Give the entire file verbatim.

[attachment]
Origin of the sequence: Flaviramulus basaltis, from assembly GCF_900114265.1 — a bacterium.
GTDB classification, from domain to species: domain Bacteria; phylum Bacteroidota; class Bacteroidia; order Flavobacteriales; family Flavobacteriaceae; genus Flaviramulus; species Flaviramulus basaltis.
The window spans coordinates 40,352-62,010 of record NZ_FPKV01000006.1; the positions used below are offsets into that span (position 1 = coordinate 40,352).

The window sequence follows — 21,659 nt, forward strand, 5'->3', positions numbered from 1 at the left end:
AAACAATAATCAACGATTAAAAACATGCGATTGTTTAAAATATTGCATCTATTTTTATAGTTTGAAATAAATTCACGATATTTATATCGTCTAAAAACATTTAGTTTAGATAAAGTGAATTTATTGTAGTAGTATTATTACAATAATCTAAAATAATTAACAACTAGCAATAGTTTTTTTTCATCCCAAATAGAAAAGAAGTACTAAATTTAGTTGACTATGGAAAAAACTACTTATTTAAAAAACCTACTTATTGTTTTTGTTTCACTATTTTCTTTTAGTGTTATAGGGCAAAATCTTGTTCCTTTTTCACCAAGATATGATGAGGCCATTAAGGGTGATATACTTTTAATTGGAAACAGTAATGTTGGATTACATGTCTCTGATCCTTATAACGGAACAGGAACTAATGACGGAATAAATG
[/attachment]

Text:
Origin of the sequence: Flaviramulus basaltis, from assembly GCF_900114265.1 — a bacterium.
GTDB classification, from domain to species: domain Bacteria; phylum Bacteroidota; class Bacteroidia; order Flavobacteriales; family Flavobacteriaceae; genus Flaviramulus; species Flaviramulus basaltis.
The window spans coordinates 40,352-62,010 of record NZ_FPKV01000006.1; the positions used below are offsets into that span (position 1 = coordinate 40,352).

The window sequence follows — 21,659 nt, forward strand, 5'->3', positions numbered from 1 at the left end:
AAACAATAATCAACGATTAAAAACATGCGATTGTTTAAAATATTGCATCTATTTTTATAGTTTGAAATAAATTCACGATATTTATATCGTCTAAAAACATTTAGTTTAGATAAAGTGAATTTATTGTAGTAGTATTATTACAATAATCTAAAATAATTAACAACTAGCAATAGTTTTTTTTCATCCCAAATAGAAAAGAAGTACTAAATTTAGTTGACTATGGAAAAAACTACTTATTTAAAAAACCTACTTATTGTTTTTGTTTCACTATTTTCTTTTAGTGTTATAGGGCAAAATCTTGTTCCTTTTTCACCAAGATATGATGAGGCCATTAAGGGTGATATACTTTTAATTGGAAACAGTAATGTTGGATTACATGTCTCTGATCCTTATAACGGAACAGGAACTAATGACGGAATAAATG